Unless otherwise agreed by the Customer, Russian language will be used for all messages, correspondence, and documentation relating to the Contract. All activities and deadlines associated with translation are considered included in any stipulated time frames, rather than additional to them.”

“To all applicable and available data?” – one might question: “and who are the judges?” How can one determine what is applicable and what is not? Shouldn’t the contract specify that explicitly? Furthermore, “at any time” — what about providing an advance notice? Will the customer be sending its request at night, or could the parties perhaps agree to do so during business hours? The contract needs to spell that out. And how often does the customer have the right to make such a request — every hour, every day, every week, every month? Colleagues, think about it — the contractor has ongoing operations and has also a contract to fulfill. What should they do in such a case — hire 50 extra specialists to respond to inquiries? Additionally, in the second paragraph, the project deadlines include time for translation into a foreign language that may be required, “unless otherwise agreed with the Customer.” What if the document in question is quite lengthy and the translation takes several days or weeks? There are many questions, and yet this passage is not the most substantial and illuminating, as you can see.

This short article is dedicated to commoditization of BigLaw legal services. We believe that such commoditization is generally impossible because each project, especially a large one, is unique in its own way.

Nevertheless, without delving into the issues of the practice of using external consultants on the Russian market or elsewhere, the logical need of obtaining legal expertise at the early stages of projects, the construction of the legal function of a company as a ‘profit’ center rather than a cost center — where such a function is geared towards evaluating documentation for potential risks in advance (and then one shouldn’t count in terms of ‘expenses’ in terms of lawyers’ salaries, but in terms of how much money lawyers helped save the company by avoiding litigation, payments of liquidated damages contemplated by the contract, etc.), we propose one service that, as we believe, can be commoditized:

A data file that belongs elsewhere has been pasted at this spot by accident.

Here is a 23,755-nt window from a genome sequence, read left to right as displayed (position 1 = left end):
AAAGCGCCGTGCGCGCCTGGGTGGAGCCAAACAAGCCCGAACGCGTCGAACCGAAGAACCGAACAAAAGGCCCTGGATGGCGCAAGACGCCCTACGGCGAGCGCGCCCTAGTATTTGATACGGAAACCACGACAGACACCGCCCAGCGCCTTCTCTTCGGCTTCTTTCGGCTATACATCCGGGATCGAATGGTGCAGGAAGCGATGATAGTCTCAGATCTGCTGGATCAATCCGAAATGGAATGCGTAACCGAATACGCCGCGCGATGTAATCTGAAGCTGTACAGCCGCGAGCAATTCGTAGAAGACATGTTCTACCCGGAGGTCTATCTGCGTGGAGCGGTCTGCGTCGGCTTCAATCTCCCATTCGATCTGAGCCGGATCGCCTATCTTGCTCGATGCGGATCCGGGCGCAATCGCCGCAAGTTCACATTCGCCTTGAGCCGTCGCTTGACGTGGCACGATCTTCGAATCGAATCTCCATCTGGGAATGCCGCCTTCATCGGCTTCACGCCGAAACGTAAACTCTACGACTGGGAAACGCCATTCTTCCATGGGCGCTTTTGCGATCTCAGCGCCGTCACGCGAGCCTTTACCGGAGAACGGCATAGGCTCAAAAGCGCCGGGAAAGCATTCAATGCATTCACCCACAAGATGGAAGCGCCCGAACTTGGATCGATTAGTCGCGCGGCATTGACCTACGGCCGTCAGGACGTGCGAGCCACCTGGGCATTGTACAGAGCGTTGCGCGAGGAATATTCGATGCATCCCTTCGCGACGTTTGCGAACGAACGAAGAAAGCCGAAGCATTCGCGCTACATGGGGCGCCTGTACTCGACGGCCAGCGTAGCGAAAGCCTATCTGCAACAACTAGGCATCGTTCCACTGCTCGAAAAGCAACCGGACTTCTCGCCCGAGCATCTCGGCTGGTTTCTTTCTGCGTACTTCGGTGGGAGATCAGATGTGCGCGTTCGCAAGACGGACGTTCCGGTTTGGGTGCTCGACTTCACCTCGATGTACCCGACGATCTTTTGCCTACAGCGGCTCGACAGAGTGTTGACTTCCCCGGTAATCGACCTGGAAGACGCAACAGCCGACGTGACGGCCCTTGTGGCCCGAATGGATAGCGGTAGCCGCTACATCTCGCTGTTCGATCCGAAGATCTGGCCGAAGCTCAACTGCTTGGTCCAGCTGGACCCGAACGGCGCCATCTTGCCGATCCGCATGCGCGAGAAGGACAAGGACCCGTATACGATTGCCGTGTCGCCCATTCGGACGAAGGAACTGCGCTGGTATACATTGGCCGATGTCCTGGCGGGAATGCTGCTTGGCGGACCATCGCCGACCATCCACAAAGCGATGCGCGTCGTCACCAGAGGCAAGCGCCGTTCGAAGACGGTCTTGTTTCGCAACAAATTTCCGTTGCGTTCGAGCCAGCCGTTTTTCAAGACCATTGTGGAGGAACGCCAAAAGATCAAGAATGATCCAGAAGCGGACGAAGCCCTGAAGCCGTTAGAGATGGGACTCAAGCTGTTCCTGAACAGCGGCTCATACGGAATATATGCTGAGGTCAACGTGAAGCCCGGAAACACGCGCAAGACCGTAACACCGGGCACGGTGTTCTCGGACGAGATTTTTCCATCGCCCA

No artificial intelligence (we respect AI, just so you know), no automation (document template generators, etc.) of document templates solves the problem of an initially poorly thought-out document.

The document review (audit) service we offer is not significantly expensive, allows for work to be completed within reasonable deadlines, but solves a key task for companies—reducing or eliminating the risks of disputes between companies, the cost of which can be comparable to the contract amount. Our company possesses extensive experience in the fields of M&A, corporate and project finance, EPC projects, private equity, and many other areas of law. Our company’s advantage lies precisely in the fact that we have a sufficiently broad range of expertise, unique in the Russian market. Our experience includes more than 25 years of providing legal advice on Russian and foreign law governed transactions involving major Russian corporations, SMEs, private shareholders in the oil and gas sector, solid mineral extraction, infrastructure projects, FMCG, telecommunications and technology deals, manufacturing, and supply under foreign trade and domestic contracts, and many other sectors.

We acknowledge that this article is unconventional, and you might smile at the “emotion” in the text, but we sincerely regret witnessing clients inadvertently setting the stage for long-term risks that could undermine their development, endeavoring to hastily and expediently “patch up” and execute fundamentally incomplete documents. Legal minimalism costs money and nerves. Perhaps not immediately, but certainly in the future. We recommend that shareholders and managers motivated for long-term development eliminate such risks. Discussing an estimate with us over the phone or during a personal meeting costs nothing, and our assistance may turn out to be absolutely “tangible” in terms of money. The choice is yours.

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This material is for general information only and is not intended to provide legal advice. If you have any questions or would like to learn more about the topic of this article or our firm’s Corporate and M&A practice, please do not hesitate to contact us at